Millennial Thought Cubicles Were Outdated. Now She Prefers Them.

Estimated read time 5 min read

This as-told-to essay is based on a transcribed conversation with Sydney Baker, 27, about her experience working in office cubicles. The following has been edited for length and clarity.

I was raised by a single mother who worked long hours.

Sometimes, she’d take me to work with her. It introduced me to the daily grind. You get your coffee, add sugar, sit at your desk, answer calls, and take notes.

As a little girl, I remember watching my mom do those things and mimicking her. She didn’t let me drink coffee, but I drank hot chocolate and pretended to answer the phone. It was really fun.

I knew I wanted to emulate her.

I had a few jobs in between my bachelor’s and master’s degrees, and in July 2023, I got a marketing job working in a cubicle. I was then offered another job working for a senior living management company, also in a cubicle, which I started in September.

Before working in a cubicle, I thought of them as outdated, dreary, and so 90s, perhaps because I saw my mom in cubicles during her career or have seen them portrayed in the media.

Now, I’d say I’m 60-40 in favor of a cubicle environment. I enjoy socializing, but I also get distracted by it.

Baker's cubicle. There are photos green and white tassles strewn on one wall. There is a small desk with a mirror and a picture frame with a green poster that says "Good Vibes only" on it.

Baker’s first office cubicle space.

Courtesy of Sydney Baker.

People think cubicles are dreary, but decorating them can make them light and bright

My preconception about cubicles was that they didn’t get a lot of sunlight. It seemed like the bosses got the nice window view and privacy in their offices, while the rest of us were in a sea of cubicles.

When I went into the office for my first day in a cubicle, they gave me an onboarding gift box that had different branded items and trinkets I could use to decorate the space.

It empowered me to make my cubicle my own space. I went on Amazon and bought things I liked. I keep a blanket at my desk and slippers for when I want to take off my heels.

I’ve enjoyed that with cubicles and desk environments in general, people bring their personalities to their space.

I’d seen people across ages posting their cubicle decor on TikTok. Seeing this trend growing is fun because TikTok can inspire people to decorate their space and make it light and bright.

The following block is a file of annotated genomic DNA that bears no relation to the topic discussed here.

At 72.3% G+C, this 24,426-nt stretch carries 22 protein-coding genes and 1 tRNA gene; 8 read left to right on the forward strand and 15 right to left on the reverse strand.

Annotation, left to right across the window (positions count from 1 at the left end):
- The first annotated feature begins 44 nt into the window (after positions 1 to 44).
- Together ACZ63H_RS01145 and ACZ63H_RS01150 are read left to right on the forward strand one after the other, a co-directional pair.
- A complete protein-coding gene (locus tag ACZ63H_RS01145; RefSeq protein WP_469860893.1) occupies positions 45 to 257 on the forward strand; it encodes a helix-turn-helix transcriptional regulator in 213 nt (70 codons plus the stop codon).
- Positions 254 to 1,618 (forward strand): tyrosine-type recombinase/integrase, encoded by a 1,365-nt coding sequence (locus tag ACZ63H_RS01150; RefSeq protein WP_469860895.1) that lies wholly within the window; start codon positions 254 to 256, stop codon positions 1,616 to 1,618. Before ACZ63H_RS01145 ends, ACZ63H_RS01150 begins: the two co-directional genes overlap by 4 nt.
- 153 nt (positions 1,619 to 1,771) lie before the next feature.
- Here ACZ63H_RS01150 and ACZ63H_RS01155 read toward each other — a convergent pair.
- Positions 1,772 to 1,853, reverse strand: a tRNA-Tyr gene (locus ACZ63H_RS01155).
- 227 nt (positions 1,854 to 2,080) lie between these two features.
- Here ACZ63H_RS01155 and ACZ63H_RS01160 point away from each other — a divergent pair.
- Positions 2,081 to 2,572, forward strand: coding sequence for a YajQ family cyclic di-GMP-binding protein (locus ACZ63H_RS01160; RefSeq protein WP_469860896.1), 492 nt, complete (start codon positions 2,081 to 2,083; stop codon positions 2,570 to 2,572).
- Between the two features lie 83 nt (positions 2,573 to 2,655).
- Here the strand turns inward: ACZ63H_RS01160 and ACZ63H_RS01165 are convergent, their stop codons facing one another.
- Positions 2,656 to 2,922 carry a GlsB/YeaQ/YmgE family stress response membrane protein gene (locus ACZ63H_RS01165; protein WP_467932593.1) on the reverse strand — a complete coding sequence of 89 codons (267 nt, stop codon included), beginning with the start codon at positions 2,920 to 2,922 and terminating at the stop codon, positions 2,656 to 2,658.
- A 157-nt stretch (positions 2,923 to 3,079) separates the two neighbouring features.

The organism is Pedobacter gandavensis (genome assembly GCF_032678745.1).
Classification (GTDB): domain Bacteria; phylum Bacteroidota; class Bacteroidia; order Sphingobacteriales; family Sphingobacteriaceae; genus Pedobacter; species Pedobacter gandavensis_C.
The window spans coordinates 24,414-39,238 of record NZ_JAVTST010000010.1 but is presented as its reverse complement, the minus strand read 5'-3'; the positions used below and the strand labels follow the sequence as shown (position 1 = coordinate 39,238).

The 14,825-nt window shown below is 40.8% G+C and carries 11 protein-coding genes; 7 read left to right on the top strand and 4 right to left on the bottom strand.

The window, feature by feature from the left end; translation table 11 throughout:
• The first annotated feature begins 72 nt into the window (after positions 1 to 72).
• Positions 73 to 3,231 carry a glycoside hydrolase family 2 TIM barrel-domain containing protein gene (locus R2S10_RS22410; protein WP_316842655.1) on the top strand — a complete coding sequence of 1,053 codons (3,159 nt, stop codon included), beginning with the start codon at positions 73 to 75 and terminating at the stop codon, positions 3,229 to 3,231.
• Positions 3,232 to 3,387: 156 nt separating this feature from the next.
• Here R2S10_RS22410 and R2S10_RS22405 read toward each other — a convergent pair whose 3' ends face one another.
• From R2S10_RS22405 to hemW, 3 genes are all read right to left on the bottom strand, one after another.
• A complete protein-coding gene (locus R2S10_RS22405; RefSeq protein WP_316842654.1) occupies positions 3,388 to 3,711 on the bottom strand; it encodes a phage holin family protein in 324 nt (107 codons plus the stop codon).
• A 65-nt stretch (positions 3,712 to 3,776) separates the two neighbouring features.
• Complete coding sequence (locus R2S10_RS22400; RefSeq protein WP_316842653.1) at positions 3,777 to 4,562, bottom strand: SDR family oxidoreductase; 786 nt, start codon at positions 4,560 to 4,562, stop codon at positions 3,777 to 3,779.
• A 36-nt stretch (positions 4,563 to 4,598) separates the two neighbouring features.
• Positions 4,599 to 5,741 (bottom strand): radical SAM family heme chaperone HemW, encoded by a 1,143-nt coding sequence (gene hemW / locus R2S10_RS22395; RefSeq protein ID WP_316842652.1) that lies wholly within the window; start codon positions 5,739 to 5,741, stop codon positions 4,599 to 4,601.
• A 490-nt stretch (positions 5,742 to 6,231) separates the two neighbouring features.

I also like that cubicles can be social, but you also have the flexibility to not be social when needed. It’s easy to knock on someone’s cubicle and ask for their opinion or just chat with them, but then you can go into your cubicle and shut yourself off.

It can be hard to concentrate in my cubicle

At my current office, there’s a meeting space near my cubicle. I bring headphones to my desk. A lot of the time I listen to a podcast to distract from the sound of the meetings and help me to concentrate.

There are people around me all the time walking by or wanting to chat, so it can be a challenge to maintain focus.

I think using headphones is a double-edged sword because choosing not to participate in conversation with other people can impact relationships negatively.

I try to be very aware of this. When people walk by, I try to say good morning or smile.

In a cubicle environment, you have your privacy, but then again, you don’t. People can see you, and they’re going to determine things about you based on what they see you doing at your desk. Is your cubicle messy? Do you speak when they walk by? These kinds of things are important to me.

I’ve never worked in an open-plan office but think I’d prefer the privacy cubicles afford

I’ve toured open-plan offices but never worked in one. I think open-plan offices are more distracting because you can see everything around you. I’d like to hold onto the little bit of privacy I can have in a cubicle.

I’m a younger millennial, and I’ve watched the workplace evolve drastically from my first full-time job because of Covid.

Sydney Baker sitting at her desk and typing on a keyboard.

Baker in her cubicle.

Courtesy of Bradley McKee.

Pre-pandemic, I remember being so intimidated by corporate culture that I would hesitate to take paid leave because of the shame I would feel admitting to my boss that I needed a break. It felt normal to side-eye someone taking a vacation or spending more than one day at home sick.

Today, there is more emphasis on taking a break and prioritizing your personal life while also working hard, at least where I’m at now.

I’m a working mother, and there are days when my daughter needs to get picked up from school early. I have the flexibility to do this because my superior knows I’ll get the work done.

I go into the office three days a week.

I anticipate cubicles being my normal work environment for the near future and am glad that, with hybrid work, I still have the option to shut myself in and work remotely.